Other examples of studies taking place in the AIRC include:
* Analysis of brain changes caused by drug use. It is hoped that these data will lead to new treatments and drug abuse prevention methods.
* Studies on the effects of blood hormone levels on memory.
* Research to understand how the brain is wired in the absence of vision, or rewires itself following vision loss.
Planned future studies using the new, higher-field AIRC magnets will allow scientists to map sections of the brain with increased resolution. Other research projects are geared toward improving quantitative measurements of the integrity of the blood brain barrier (BBB), a natural protective feature that prevents blood toxins from entering the brain. OHSU is the home of the Blood-Brain-Barrier Program, founded by Edward A. Neuwelt, M.D., professor of neurology and neurological surgery in the OHSU School of Medicine. The shutter speed model will allow the first accurate measurements and mapping of the BBB impermeability in the normal brain, and it's very slight compromise in the early stages of many pathologies. The investigators expect to map such subtle BBB vascular deficiencies early in multiple sclerosis, stroke, Alzheimer's disease, and more. Conversely, the blood-brain-barrier poses problems in trying to target brain tumors with chemotherapy: the therapeutic drugs are blocked as if they were natural toxins. So, quantitative measurements of the extent and duration of controlled BBB opening will be very important. Scientists at OHSU have already made several advancements in this area and hope to continue this important research.
Michael Jerosch-Herold, Ph.D., a cardiological MR scientist and associate professor of diagnostic radiology and cardiology in the OHSU School of Medicine, measures blood flow in myocardial tissue at rest and under stress. Collaborative work with Li and Springer shows that the shutter speed model also allows simultaneous measurement of myocardial blood volume under these conditions.
MRI Technology summarized
Magnetic resonance imaging is a technique developed to create high-resolution 3-D pictures of any location in the body. MRI uses computer-controlled radio frequency (RF) waves and magnetic field gradients inside large magnets strong enough to generate fields tens of thousands times stronger than the earth's magnetic field at its surface. The combination of the RF waves and this magnetic field causes the hydrogen nuclei of water and other molecules in the body to respond. RF signals from these responses can then be detected and used to create 3-D images. Unlike X-ray imaging or CAT (computed axial tomorography) scanning, MRI does not employ ionizing radiation and poses no inherent health risks to subjects.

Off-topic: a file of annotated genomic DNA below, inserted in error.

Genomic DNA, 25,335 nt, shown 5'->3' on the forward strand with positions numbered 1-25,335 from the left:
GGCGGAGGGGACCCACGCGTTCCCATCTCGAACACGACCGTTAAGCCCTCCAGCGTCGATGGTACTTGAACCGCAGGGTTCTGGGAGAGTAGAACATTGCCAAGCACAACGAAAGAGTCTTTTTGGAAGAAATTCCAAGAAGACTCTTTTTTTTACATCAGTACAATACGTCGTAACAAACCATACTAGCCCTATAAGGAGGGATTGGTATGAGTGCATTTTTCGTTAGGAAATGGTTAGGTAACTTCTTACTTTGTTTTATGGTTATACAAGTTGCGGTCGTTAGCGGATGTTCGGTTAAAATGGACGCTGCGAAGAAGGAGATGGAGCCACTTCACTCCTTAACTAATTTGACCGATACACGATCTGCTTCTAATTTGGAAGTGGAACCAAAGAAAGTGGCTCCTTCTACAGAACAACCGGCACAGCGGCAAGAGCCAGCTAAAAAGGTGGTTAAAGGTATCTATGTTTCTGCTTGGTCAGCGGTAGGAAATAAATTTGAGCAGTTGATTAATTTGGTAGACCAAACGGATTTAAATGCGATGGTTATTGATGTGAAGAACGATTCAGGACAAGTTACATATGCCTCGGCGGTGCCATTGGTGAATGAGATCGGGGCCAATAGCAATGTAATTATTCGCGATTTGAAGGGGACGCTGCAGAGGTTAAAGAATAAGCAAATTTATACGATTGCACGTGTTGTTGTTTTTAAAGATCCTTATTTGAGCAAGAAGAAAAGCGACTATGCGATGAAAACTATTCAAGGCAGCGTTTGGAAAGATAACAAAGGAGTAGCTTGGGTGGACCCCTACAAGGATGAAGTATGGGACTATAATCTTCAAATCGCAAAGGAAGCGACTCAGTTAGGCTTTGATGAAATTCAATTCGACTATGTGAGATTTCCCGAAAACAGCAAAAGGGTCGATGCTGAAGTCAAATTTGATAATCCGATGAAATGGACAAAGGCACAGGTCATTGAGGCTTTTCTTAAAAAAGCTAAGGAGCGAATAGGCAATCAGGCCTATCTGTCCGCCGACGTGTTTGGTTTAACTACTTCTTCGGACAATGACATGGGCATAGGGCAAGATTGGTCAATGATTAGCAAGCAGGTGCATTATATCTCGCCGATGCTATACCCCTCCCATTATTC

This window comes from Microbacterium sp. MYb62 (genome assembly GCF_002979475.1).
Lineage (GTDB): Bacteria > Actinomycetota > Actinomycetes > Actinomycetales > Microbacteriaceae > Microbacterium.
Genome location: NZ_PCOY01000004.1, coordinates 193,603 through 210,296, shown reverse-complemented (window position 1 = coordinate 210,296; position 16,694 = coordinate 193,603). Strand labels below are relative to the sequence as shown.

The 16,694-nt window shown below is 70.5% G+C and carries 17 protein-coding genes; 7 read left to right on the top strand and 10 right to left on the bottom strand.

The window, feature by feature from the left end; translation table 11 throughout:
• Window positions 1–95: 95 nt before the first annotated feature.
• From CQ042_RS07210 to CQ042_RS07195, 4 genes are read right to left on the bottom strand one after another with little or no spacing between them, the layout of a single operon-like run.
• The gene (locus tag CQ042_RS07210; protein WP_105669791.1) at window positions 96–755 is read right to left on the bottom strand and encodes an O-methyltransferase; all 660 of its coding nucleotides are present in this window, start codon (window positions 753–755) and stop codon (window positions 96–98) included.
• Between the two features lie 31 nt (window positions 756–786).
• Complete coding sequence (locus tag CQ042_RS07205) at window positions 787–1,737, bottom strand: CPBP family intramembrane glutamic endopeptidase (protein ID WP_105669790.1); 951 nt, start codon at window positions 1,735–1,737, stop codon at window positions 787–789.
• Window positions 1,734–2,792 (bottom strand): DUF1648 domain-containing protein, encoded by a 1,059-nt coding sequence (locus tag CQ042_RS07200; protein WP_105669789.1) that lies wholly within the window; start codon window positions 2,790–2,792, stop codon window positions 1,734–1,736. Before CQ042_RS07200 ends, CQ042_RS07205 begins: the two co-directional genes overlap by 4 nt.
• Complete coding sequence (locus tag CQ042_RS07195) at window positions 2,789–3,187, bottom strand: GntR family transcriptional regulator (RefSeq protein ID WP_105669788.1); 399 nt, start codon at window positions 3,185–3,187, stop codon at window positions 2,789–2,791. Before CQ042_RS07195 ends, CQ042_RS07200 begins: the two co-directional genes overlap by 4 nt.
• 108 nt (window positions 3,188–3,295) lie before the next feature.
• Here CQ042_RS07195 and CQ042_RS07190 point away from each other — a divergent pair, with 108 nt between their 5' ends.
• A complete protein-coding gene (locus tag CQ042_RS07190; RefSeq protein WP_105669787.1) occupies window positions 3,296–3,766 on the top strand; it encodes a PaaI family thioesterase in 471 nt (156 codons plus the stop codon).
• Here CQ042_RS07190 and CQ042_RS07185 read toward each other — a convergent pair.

Magnetic field strengths are measured in Teslas. (One Tesla represents a strength 10,000 times that of the earth's magnetic field.) For instance, an MRI instrument with a 1.5 T magnet can potentially provide a superior image of the body region under study than one with a 1 T magnet. The main reason for this is that the strengths of the tissue water-hydrogen RF signals increase with increasing magnetic field strength. Prior to the arrivals of the AIRC high-field magnets, OHSU had two 1.5 T and two 3 T MRI units for use in clinical diagnosis.
Springer was recruited to OHSU to establish the Advanced Imaging Research Center through the Oregon Opportunity, a $500 million public/private effort to make Oregon more competitive nationally in biomedical research that leads to new treatments and cures for disease.
In 2002 the state of Oregon and Oregon voters approved a $200 million public bond initiative to support the Oregon Opportunity. These public funds have been matched with more than $335 million in private donations from more than 71,000 individuals to support and expand OHSU's multiple missions and to build research infrastructure. Fund-raising continues through June 30, 2006, with the Biomedical Research Building as a key capital priority.